We’re about halfway through winter mechanics’ class at the co-op and having a blast! Check it out:
Most people view bike fitting as a scientific discipline, especially those who treat cycling as a sport. Why don’t you view the following images of several bike fitting professionals in action and then decide for yourself.
Do you want this bike fitting professional to massage your shoulders while you’re getting your bike fit?
We’ll, if you’re paying $175 and you’re already riding on a trainer without a shirt on, why not? It’s included in the package, right?
Maybe this is standard procedure. It appears that this second bike fitting professional is tickling the knee of this male cyclist, sporting the always classy, bibs only look.
“Knee, tell me which way I should move his saddle.”
And yes, ladies, bike fitting is for you too. You can pay these two gentleman $100 to inspect your buttocks and say things like “from the way you’re moving your pelvis, it’s clear that we need to go the custom route.”
Enough fun. Here’s the handout – QnD_Fit. There is some truth to Bontrager’s 3 basic measurements and KOPS, but the best way to figure out what fits you is to ride a lot on many different bikes.
It’s brakes, not breaks! Every cyclist should now how to adjust brakes because in most cases, YOU NEED them to finish a ride. I once witnessed Bike Co-op founder, Rafael, use a piece of bark in place of his brake pad when it mysteriously disappeared mid-ride. A lesser mechanic would have called it a day and walked back down the trail. Instead, Rafael rode that piece of bark all the way down Hewlett’s Gulch. The point of this story is that you should learn to work on your brakes! They won’t stay properly adjusted forever.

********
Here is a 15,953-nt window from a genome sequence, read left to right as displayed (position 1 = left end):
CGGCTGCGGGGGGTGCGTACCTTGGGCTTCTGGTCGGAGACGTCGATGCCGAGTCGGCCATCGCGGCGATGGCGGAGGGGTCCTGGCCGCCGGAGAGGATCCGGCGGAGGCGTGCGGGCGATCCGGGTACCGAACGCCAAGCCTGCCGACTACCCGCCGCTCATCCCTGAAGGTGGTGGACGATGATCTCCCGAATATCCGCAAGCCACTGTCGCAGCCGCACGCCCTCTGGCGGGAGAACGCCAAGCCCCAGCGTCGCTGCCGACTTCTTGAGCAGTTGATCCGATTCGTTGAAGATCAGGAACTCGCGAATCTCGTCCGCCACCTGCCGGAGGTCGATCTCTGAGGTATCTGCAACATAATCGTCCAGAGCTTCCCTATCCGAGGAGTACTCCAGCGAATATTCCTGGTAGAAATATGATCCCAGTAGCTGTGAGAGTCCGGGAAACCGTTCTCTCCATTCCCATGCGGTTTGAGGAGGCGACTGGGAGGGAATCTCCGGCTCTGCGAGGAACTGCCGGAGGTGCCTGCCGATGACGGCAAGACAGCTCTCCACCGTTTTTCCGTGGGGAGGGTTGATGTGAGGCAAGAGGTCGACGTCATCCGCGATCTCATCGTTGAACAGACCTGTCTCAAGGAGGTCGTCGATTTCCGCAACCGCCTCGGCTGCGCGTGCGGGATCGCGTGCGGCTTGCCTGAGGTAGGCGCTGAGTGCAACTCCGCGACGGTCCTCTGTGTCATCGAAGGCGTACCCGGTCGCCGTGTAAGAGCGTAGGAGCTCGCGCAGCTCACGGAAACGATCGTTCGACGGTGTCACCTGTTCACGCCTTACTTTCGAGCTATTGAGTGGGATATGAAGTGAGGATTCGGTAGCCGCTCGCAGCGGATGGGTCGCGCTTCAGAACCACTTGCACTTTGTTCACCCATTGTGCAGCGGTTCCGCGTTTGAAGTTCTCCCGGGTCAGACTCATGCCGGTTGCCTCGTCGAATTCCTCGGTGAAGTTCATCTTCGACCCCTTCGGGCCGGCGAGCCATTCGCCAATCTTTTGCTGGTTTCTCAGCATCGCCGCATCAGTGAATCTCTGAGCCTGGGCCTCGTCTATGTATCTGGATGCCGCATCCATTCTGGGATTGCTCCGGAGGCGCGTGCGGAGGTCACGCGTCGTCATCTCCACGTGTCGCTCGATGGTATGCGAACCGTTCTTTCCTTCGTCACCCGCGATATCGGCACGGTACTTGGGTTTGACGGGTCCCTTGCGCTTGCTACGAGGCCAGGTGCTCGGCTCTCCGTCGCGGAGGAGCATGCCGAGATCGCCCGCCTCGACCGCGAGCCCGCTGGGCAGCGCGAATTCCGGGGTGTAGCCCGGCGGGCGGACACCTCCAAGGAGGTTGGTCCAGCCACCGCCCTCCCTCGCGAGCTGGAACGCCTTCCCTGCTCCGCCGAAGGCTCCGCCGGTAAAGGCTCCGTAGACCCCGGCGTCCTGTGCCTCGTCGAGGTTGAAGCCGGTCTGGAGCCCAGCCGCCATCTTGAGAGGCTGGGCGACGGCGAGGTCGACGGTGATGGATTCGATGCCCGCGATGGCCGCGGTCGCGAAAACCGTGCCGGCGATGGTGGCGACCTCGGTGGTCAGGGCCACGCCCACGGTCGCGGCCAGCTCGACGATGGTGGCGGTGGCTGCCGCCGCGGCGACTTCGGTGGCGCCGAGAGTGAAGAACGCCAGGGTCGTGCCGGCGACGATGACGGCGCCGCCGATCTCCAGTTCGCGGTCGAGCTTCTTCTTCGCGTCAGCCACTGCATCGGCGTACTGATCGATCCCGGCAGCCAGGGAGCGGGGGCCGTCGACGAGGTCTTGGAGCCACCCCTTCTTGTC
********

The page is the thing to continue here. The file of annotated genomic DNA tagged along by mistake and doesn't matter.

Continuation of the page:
During class, we introduced the most common brake styles and discussed common brake issues with wear and adjustment. We also discussed some of the fundamentals of cable routing. Check out the handout – QnD_Brakes.
Week 6 was packed with useful information. What are those screws on the front and rear derailleurs? In what order should you make the various adjustments when installing a new derailleur? What shifters work with which derailleurs? What is needed to index a shifter and derailleur?
We answered all this during week 6! Check it out – QnD_Drivetrain2.
Are you having shifting problems? Is your chain slipping? There are a ton of compatibility issues to consider with drivetrains. Here’s some basic information to get you started.
Check out the handout! QnD_Drivetrain1
Week 4 focused on wheel work. Working on wheels is one of the more difficult tasks mechanics face at the Bike Co-op. There’s a lot that can be done to fix a damaged wheel, but it’s just as important to know when to call it quits. Make sure to read the troubleshooting page! It has a lot of advice from Tim on how to prioritize wheel work to avoid working on wheel that has a fatal flaw.
Check out the handout! QnD_Wheels
Five strong cyclists braved the first and only rainy day of 2012 to attend the third installment of the Quick n’ Dirty Education Series. We discussed the pertinent details that every Co-op volunteer should know about hubs. Here’s the handout – QnD_Hubs. For those who didn’t attend, I hope you have high-quality, sealed-cartridge hubs so you can roll on trouble-free until the next time we cover this subject. Next week, we’re going to cover wheel truing, spoke replacement surgery, and minor rim repairs. See you there.